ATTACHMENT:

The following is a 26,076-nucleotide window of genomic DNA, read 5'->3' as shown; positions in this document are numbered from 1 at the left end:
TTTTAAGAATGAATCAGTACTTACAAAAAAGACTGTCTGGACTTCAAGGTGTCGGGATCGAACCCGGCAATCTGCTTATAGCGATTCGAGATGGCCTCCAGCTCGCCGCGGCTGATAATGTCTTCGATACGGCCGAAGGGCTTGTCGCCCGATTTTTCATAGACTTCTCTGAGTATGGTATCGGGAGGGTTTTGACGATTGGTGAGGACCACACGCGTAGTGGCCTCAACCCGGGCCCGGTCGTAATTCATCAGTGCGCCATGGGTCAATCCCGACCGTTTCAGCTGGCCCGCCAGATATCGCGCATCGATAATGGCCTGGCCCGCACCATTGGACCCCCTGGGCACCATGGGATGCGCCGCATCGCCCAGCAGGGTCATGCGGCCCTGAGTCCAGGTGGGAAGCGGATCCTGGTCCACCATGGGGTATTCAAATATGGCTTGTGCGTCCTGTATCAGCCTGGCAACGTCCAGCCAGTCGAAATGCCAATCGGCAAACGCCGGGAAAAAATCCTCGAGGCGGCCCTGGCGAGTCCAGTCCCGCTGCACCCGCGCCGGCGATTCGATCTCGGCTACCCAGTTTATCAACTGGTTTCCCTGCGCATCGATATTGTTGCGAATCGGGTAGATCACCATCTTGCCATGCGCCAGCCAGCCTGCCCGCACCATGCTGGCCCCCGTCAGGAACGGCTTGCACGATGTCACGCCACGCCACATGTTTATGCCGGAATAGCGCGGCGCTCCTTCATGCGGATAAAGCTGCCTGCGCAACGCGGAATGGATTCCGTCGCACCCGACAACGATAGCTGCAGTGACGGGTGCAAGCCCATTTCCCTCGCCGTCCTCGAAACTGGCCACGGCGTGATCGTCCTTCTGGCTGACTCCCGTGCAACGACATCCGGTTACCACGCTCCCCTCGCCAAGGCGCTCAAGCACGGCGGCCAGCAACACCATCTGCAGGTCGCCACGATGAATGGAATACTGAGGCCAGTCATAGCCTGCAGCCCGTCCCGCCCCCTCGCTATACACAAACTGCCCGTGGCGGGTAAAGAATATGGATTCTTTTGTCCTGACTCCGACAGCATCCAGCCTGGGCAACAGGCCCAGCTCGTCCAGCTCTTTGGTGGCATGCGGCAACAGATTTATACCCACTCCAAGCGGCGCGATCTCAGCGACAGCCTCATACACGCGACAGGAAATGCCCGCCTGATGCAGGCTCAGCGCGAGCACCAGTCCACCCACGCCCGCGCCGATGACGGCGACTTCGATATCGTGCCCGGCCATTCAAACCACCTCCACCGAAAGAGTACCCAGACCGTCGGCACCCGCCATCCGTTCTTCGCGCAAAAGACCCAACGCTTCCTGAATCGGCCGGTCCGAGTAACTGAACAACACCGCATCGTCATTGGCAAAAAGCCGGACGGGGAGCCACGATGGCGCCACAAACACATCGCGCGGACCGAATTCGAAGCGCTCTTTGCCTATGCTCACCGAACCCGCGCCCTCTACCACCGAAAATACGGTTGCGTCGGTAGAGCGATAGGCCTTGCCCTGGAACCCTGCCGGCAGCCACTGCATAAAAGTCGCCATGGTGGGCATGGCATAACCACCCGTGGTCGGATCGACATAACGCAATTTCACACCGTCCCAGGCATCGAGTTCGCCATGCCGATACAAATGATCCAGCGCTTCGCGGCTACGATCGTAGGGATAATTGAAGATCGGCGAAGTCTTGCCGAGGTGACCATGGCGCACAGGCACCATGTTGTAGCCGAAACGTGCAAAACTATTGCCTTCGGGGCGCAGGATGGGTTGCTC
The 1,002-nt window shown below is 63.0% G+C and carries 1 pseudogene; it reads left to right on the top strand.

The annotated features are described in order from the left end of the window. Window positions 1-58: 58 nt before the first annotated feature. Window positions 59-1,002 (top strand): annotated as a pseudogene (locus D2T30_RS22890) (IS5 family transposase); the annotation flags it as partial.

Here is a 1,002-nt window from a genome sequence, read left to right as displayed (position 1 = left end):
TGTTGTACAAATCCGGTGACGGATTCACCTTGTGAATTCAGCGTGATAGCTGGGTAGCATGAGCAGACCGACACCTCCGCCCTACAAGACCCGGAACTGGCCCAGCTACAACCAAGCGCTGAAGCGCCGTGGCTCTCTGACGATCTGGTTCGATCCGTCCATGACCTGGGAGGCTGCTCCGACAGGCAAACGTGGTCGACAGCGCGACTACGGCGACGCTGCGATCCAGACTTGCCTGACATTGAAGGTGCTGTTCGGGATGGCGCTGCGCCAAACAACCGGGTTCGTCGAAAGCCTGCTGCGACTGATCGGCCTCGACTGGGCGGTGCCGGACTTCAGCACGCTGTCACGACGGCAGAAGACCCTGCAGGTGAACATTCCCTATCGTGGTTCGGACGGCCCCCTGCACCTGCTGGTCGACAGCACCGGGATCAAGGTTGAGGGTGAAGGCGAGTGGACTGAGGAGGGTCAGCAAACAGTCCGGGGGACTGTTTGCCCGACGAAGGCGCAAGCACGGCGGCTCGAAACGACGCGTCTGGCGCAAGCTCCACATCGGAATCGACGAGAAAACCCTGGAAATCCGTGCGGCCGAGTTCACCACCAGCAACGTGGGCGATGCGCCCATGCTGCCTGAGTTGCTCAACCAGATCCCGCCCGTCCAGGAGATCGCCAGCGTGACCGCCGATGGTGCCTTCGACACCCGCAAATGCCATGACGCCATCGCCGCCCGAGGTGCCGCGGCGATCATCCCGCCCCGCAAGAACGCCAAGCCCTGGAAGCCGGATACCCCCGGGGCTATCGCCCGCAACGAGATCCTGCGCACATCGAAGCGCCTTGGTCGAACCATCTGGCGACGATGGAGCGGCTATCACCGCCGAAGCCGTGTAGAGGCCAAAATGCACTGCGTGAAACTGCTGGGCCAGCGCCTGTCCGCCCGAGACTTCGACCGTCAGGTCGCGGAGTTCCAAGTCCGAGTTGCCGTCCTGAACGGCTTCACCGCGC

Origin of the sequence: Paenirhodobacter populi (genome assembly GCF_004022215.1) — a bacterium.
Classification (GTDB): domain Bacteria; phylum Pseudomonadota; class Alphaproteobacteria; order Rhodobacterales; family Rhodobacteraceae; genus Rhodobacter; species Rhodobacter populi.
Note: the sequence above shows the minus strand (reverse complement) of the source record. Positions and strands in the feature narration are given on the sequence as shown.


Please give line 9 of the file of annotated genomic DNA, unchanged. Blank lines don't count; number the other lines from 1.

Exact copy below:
Note: the sequence above shows the minus strand (reverse complement) of the source record. Positions and strands in the feature narration are given on the sequence as shown.